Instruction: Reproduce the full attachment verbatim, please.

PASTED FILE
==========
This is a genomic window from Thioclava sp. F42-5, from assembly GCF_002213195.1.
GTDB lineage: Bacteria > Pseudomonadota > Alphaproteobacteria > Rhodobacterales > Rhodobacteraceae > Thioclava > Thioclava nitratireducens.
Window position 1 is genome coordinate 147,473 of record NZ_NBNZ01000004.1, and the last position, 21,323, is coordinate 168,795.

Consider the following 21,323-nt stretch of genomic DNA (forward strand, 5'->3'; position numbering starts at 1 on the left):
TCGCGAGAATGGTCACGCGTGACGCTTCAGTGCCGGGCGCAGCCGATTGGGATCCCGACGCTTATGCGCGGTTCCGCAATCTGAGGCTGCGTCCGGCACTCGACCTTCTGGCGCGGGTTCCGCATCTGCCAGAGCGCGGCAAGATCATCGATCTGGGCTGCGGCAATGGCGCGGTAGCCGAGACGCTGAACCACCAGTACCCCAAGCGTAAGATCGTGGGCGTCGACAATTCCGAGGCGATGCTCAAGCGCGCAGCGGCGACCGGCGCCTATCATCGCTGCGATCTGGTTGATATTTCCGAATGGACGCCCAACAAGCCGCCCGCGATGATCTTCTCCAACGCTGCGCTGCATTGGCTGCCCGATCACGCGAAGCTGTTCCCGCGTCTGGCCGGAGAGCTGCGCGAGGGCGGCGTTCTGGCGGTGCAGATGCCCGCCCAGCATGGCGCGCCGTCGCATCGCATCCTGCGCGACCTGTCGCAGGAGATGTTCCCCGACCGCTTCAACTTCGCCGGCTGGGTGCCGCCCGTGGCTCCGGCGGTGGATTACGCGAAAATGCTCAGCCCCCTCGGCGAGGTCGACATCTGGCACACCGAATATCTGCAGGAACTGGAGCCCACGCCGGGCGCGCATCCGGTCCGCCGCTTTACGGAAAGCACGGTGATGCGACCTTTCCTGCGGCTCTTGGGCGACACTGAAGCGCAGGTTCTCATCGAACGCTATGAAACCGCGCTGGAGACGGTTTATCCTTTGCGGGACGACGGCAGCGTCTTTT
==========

This is a genomic window from Thioclava sp. F42-5, from assembly GCF_002213195.1.
GTDB lineage: Bacteria > Pseudomonadota > Alphaproteobacteria > Rhodobacterales > Rhodobacteraceae > Thioclava > Thioclava nitratireducens.
Window position 1 is genome coordinate 147,473 of record NZ_NBNZ01000004.1, and the last position, 21,323, is coordinate 168,795.

Consider the following 21,323-nt stretch of genomic DNA (forward strand, 5'->3'; position numbering starts at 1 on the left):
TCGCGAGAATGGTCACGCGTGACGCTTCAGTGCCGGGCGCAGCCGATTGGGATCCCGACGCTTATGCGCGGTTCCGCAATCTGAGGCTGCGTCCGGCACTCGACCTTCTGGCGCGGGTTCCGCATCTGCCAGAGCGCGGCAAGATCATCGATCTGGGCTGCGGCAATGGCGCGGTAGCCGAGACGCTGAACCACCAGTACCCCAAGCGTAAGATCGTGGGCGTCGACAATTCCGAGGCGATGCTCAAGCGCGCAGCGGCGACCGGCGCCTATCATCGCTGCGATCTGGTTGATATTTCCGAATGGACGCCCAACAAGCCGCCCGCGATGATCTTCTCCAACGCTGCGCTGCATTGGCTGCCCGATCACGCGAAGCTGTTCCCGCGTCTGGCCGGAGAGCTGCGCGAGGGCGGCGTTCTGGCGGTGCAGATGCCCGCCCAGCATGGCGCGCCGTCGCATCGCATCCTGCGCGACCTGTCGCAGGAGATGTTCCCCGACCGCTTCAACTTCGCCGGCTGGGTGCCGCCCGTGGCTCCGGCGGTGGATTACGCGAAAATGCTCAGCCCCCTCGGCGAGGTCGACATCTGGCACACCGAATATCTGCAGGAACTGGAGCCCACGCCGGGCGCGCATCCGGTCCGCCGCTTTACGGAAAGCACGGTGATGCGACCTTTCCTGCGGCTCTTGGGCGACACTGAAGCGCAGGTTCTCATCGAACGCTATGAAACCGCGCTGGAGACGGTTTATCCTTTGCGGGACGACGGCAGCGTCTTTT